|Patent application number
|METHODS AND SYSTEMS FOR EVALUATION OF HYDROCARBON RESERVOIRS AND ASSOCIATED FLUIDS USING BIOLOGICAL TAGS AND REAL-TIME PCR - This invention relates in general to characterizing hydrocarbon reservoirs and/or determining flow properties of fluids associated with the reservoir-including fluids introduced into the reservoir to provide for hydrocarbon extraction-using biological tags and real-time polymerase chain reactions for tag detection. In embodiments of the present invention, one or more biological tags may be added to one or more liquids associated with the hydrocarbon reservoir and subsequently one or more liquid samples may be taken from locations associated with the hydrocarbon and the presence of the one or more biological tag may be qualitatively and/or quantitatively tested for in the samples using real-time PCR.
|PROVISION OF VISCOUS COMPOSITIONS BELOW GROUND - A thickened aqueous composition is delivered to a subterranean location accessible via a wellbore by steps of i. providing a biphasic aqueous mixture comprising two aqueous solutions which, at surface temperature and pressure, are able to co-exist as separate aqueous phases in contact with each other, ii. pumping said biphasic aqueous system down the wellbore to the subterranean location, and iii. converting the biphasic mixture below ground so that its phases combine into a single aqueous phase which is more viscous than the biphasic mixture. The two phases of the aqueous biphasic mixture contain dissolved solutes which segregate between the two phases such that at least one first solute is present at a greater concentration in the first aqueous phase than in the second aqueous phase while at least one second solute is present at a greater concentration in the second aqueous phase than in the first aqueous phase. The solute in the first phase may be a thickening polymer or other thickening material such as viscoelastic surfactant. The solute in the second phase may be a different polymer, surfactant or salt. Conversion to a single phase may be carried out in various ways including dilution, change in pH, change in salinity, increase in temperature and adsorption of one solute onto formation rock.
|METHODS AND APPARATUS TO CHANGE THE MOBILITY OF FORMATION FLUIDS USING THERMAL AND NON-THERMAL STIMULATION - Methods and apparatus to change the mobility of formation fluids using thermal and non-thermal stimulation are described. An example apparatus to simultaneously provide thermal and non-thermal stimulation to change a mobility of a fluid in a subsurface formation includes one or more containers to hold one or more reactants. Additionally, the example apparatus includes a reactor to initiate a chemical reaction with at least one of the reactants. Further, the example apparatus includes an injector to inject a product of the chemical reaction into a formation. The product of the chemical reaction includes heat and a gaseous diluent to change a mobility of a fluid in a subsurface formation.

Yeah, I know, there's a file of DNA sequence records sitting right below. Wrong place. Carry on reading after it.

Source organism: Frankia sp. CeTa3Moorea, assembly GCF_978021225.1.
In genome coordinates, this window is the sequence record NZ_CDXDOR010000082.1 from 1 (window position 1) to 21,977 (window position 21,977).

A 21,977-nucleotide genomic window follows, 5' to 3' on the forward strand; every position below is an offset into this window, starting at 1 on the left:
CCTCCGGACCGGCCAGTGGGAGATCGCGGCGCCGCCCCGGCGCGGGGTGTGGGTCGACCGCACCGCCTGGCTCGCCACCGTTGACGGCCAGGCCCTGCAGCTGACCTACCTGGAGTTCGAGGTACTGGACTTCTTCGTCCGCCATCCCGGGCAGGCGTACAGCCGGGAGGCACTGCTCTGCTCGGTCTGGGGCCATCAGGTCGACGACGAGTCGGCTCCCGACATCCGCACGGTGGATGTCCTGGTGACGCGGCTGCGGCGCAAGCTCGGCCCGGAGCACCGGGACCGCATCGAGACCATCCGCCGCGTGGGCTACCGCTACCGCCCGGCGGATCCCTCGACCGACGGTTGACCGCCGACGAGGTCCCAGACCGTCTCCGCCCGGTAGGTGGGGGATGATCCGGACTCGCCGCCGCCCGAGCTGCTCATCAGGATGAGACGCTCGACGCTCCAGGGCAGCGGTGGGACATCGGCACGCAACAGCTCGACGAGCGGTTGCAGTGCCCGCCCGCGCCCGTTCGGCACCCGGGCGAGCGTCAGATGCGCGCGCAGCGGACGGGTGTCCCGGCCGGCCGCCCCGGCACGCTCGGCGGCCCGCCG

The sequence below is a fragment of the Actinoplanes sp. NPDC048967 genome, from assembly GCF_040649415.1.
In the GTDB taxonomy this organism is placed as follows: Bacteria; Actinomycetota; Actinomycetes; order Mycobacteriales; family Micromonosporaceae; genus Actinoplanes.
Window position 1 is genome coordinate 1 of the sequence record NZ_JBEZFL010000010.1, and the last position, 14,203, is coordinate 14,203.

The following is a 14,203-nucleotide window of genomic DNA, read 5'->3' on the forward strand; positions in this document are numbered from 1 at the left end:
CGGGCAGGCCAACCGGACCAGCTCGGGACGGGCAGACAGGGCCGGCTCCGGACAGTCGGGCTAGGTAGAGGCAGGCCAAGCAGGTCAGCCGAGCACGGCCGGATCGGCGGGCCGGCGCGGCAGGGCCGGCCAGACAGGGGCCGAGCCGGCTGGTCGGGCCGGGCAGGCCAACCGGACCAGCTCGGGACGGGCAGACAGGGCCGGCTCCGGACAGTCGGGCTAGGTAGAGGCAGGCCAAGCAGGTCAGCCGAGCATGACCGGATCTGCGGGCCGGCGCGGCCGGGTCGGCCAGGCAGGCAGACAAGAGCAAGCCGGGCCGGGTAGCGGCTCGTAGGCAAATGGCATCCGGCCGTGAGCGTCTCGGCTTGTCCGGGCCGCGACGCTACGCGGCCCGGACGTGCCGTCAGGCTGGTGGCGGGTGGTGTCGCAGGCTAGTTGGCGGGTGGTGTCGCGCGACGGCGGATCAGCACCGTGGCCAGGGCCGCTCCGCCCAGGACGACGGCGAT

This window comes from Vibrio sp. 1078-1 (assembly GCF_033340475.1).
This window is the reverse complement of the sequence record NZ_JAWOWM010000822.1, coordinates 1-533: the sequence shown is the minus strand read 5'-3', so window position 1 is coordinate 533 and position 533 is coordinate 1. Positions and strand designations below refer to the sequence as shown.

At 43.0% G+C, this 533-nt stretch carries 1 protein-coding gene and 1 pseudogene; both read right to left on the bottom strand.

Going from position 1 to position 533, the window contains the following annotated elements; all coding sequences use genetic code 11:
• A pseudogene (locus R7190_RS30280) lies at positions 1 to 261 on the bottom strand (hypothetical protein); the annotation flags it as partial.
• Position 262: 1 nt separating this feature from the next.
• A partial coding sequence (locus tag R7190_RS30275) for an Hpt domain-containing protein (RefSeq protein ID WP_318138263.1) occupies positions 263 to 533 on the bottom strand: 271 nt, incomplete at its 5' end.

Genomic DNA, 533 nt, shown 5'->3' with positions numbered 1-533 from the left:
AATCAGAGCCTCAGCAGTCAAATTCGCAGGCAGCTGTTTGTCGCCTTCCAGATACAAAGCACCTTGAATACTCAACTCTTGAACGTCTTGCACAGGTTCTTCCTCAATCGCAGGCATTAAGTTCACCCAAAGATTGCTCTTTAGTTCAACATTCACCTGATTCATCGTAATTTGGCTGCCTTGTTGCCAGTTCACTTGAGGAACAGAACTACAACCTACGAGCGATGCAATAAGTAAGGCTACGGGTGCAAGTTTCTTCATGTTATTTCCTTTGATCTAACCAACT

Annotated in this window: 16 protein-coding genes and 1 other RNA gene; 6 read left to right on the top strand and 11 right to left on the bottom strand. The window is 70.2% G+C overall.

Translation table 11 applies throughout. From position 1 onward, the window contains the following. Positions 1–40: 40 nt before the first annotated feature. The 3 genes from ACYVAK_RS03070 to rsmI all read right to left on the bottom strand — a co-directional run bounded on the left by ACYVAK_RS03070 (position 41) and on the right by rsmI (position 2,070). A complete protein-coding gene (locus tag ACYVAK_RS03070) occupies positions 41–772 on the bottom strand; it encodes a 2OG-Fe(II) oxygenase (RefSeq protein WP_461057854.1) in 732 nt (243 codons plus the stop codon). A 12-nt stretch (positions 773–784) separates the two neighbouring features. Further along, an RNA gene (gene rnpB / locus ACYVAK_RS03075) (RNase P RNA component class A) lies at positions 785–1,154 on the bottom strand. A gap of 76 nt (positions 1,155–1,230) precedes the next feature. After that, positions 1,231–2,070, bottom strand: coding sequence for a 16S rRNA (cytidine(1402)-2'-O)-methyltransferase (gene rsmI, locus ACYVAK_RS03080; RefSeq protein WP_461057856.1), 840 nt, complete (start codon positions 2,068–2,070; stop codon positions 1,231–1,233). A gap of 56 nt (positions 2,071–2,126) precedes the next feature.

|SOLVENT ASSISTED OIL RECOVERY - The recovery of oil from a reservoir is assisted by injecting a diluent into the reservoir formation to reduce the viscosity of the crude oil. This diluent is a mixture of a material which is an asphaltene precipitant, especially supercritical carbon dioxide, and a more polar material which comprises at least one aliphatic compound which includes at least one of a cycloaliphatic ring, an olefinic unsaturation, an ester or ether group. The inclusion of such an aliphatic compound which is more polar than the asphaltene precipitant reduces asphaltene precipitation and can enhance the efficiency of oil recovery when the precipitant is by supercritical carbon dioxide.
|FORECASTING ASPHALTIC PRECIPITATION - The magnitude of asphaltic precipitation when injecting a viscosity reducing diluent into a reservoir formation, notably to assist oil recovery therefrom, is forecast by (i) determining a relationship between asphaltic precipitation and a solubility parameter for the diluted oil, and then (ii) utilizing that relationship to forecast the magnitude of asphaltic precipitation when injecting a predetermined viscosity reducing diluent into the formation. Making this forecast may be followed by injecting a viscosity reducing diluent into the formation to assist oil recovery. The diluent may in particular be supercritical carbon dioxide or other asphaltene precipitant mixed with a more polar material in proportions designed by forecasting asphaltic precipitation by candidate materials in possible proportions.